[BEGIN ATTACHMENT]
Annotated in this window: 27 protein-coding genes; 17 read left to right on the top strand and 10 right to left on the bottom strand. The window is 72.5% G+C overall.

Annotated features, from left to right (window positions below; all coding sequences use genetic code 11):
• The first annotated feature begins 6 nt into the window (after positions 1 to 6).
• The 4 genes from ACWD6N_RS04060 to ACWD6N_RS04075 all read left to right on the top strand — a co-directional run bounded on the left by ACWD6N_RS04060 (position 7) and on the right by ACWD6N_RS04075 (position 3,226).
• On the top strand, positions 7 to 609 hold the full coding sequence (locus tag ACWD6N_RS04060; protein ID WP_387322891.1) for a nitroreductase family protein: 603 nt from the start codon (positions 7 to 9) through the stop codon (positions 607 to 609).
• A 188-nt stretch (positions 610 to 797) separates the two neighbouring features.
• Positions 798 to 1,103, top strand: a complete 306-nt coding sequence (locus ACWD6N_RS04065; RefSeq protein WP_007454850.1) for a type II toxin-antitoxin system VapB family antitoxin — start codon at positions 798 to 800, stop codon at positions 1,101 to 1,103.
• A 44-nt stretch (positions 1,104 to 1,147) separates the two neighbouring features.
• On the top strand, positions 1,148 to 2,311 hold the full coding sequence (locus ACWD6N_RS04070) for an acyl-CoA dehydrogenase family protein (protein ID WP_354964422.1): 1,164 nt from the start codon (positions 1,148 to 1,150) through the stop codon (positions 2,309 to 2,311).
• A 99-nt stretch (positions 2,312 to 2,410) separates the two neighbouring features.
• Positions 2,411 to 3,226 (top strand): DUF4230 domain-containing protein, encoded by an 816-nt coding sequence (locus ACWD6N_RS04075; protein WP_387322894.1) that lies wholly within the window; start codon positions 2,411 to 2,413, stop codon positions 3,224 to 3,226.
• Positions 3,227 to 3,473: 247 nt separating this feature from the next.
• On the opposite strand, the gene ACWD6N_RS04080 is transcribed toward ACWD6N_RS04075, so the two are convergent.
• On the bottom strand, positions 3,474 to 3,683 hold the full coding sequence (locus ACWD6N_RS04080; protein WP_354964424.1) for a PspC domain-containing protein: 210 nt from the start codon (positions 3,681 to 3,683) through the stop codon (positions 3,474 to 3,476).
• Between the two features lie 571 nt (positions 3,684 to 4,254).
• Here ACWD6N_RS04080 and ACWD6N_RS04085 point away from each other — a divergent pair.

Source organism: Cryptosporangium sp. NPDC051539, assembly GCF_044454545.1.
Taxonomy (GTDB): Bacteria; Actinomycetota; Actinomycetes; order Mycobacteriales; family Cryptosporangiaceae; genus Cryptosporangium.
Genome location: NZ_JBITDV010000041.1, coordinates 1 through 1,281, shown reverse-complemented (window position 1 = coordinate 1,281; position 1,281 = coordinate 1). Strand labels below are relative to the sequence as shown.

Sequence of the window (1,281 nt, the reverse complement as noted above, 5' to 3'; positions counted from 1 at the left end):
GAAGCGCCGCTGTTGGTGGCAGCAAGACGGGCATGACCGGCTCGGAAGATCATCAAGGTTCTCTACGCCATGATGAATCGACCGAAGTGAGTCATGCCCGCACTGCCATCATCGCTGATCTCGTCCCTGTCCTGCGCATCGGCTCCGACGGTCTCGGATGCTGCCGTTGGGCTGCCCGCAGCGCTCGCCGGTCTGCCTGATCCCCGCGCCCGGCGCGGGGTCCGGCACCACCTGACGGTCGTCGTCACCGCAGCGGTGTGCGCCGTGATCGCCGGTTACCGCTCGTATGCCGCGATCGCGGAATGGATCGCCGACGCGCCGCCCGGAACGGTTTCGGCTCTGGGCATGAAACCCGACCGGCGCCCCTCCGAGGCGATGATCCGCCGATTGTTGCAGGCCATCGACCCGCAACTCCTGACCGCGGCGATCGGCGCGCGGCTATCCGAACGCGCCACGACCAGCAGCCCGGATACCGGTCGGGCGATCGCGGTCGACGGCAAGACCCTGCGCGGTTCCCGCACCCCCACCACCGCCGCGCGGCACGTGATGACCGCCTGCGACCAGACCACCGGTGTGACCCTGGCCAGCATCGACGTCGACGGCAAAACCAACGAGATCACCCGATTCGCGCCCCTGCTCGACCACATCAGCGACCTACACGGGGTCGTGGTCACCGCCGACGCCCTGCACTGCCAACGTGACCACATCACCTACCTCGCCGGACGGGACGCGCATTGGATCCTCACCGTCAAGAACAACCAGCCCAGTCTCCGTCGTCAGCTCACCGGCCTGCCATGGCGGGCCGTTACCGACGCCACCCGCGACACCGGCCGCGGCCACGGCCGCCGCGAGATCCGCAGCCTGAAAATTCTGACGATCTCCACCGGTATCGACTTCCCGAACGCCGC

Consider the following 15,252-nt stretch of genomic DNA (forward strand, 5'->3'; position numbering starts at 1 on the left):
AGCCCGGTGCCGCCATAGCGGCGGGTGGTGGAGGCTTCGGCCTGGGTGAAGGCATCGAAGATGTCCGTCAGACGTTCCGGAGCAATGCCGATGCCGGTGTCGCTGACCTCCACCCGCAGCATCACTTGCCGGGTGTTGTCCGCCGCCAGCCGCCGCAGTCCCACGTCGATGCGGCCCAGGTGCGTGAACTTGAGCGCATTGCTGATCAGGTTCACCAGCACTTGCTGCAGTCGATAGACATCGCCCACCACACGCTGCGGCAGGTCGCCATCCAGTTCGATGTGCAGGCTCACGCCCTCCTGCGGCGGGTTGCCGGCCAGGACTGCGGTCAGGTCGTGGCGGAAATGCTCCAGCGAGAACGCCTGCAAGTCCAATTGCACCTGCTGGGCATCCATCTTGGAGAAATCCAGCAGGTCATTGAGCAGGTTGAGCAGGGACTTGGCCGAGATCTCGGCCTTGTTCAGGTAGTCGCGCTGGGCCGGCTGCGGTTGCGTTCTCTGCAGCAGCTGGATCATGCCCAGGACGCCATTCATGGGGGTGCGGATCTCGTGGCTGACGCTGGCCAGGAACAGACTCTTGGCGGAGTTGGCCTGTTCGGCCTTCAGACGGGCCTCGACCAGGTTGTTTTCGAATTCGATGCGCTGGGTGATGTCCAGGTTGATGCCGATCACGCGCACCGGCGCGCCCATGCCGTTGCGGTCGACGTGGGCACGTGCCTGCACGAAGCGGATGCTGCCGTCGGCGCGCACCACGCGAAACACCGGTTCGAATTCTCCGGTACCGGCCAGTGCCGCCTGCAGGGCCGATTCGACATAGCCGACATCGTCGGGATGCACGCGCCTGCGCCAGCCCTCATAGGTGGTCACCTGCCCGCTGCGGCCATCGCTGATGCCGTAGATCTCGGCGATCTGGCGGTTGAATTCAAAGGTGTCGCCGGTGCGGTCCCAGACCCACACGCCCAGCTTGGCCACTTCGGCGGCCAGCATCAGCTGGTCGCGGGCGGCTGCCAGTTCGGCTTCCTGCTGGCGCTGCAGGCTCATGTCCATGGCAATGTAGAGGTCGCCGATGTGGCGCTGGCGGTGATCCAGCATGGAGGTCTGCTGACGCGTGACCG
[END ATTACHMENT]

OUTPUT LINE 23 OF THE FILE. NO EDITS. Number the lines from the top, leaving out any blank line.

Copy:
AGCCCGGTGCCGCCATAGCGGCGGGTGGTGGAGGCTTCGGCCTGGGTGAAGGCATCGAAGATGTCCGTCAGACGTTCCGGAGCAATGCCGATGCCGGTGTCGCTGACCTCCACCCGCAGCATCACTTGCCGGGTGTTGTCCGCCGCCAGCCGCCGCAGTCCCACGTCGATGCGGCCCAGGTGCGTGAACTTGAGCGCATTGCTGATCAGGTTCACCAGCACTTGCTGCAGTCGATAGACATCGCCCACCACACGCTGCGGCAGGTCGCCATCCAGTTCGATGTGCAGGCTCACGCCCTCCTGCGGCGGGTTGCCGGCCAGGACTGCGGTCAGGTCGTGGCGGAAATGCTCCAGCGAGAACGCCTGCAAGTCCAATTGCACCTGCTGGGCATCCATCTTGGAGAAATCCAGCAGGTCATTGAGCAGGTTGAGCAGGGACTTGGCCGAGATCTCGGCCTTGTTCAGGTAGTCGCGCTGGGCCGGCTGCGGTTGCGTTCTCTGCAGCAGCTGGATCATGCCCAGGACGCCATTCATGGGGGTGCGGATCTCGTGGCTGACGCTGGCCAGGAACAGACTCTTGGCGGAGTTGGCCTGTTCGGCCTTCAGACGGGCCTCGACCAGGTTGTTTTCGAATTCGATGCGCTGGGTGATGTCCAGGTTGATGCCGATCACGCGCACCGGCGCGCCCATGCCGTTGCGGTCGACGTGGGCACGTGCCTGCACGAAGCGGATGCTGCCGTCGGCGCGCACCACGCGAAACACCGGTTCGAATTCTCCGGTACCGGCCAGTGCCGCCTGCAGGGCCGATTCGACATAGCCGACATCGTCGGGATGCACGCGCCTGCGCCAGCCCTCATAGGTGGTCACCTGCCCGCTGCGGCCATCGCTGATGCCGTAGATCTCGGCGATCTGGCGGTTGAATTCAAAGGTGTCGCCGGTGCGGTCCCAGACCCACACGCCCAGCTTGGCCACTTCGGCGGCCAGCATCAGCTGGTCGCGGGCGGCTGCCAGTTCGGCTTCCTGCTGGCGCTGCAGGCTCATGTCCATGGCAATGTAGAGGTCGCCGATGTGGCGCTGGCGGTGATCCAGCATGGAGGTCTGCTGACGCGTGACCG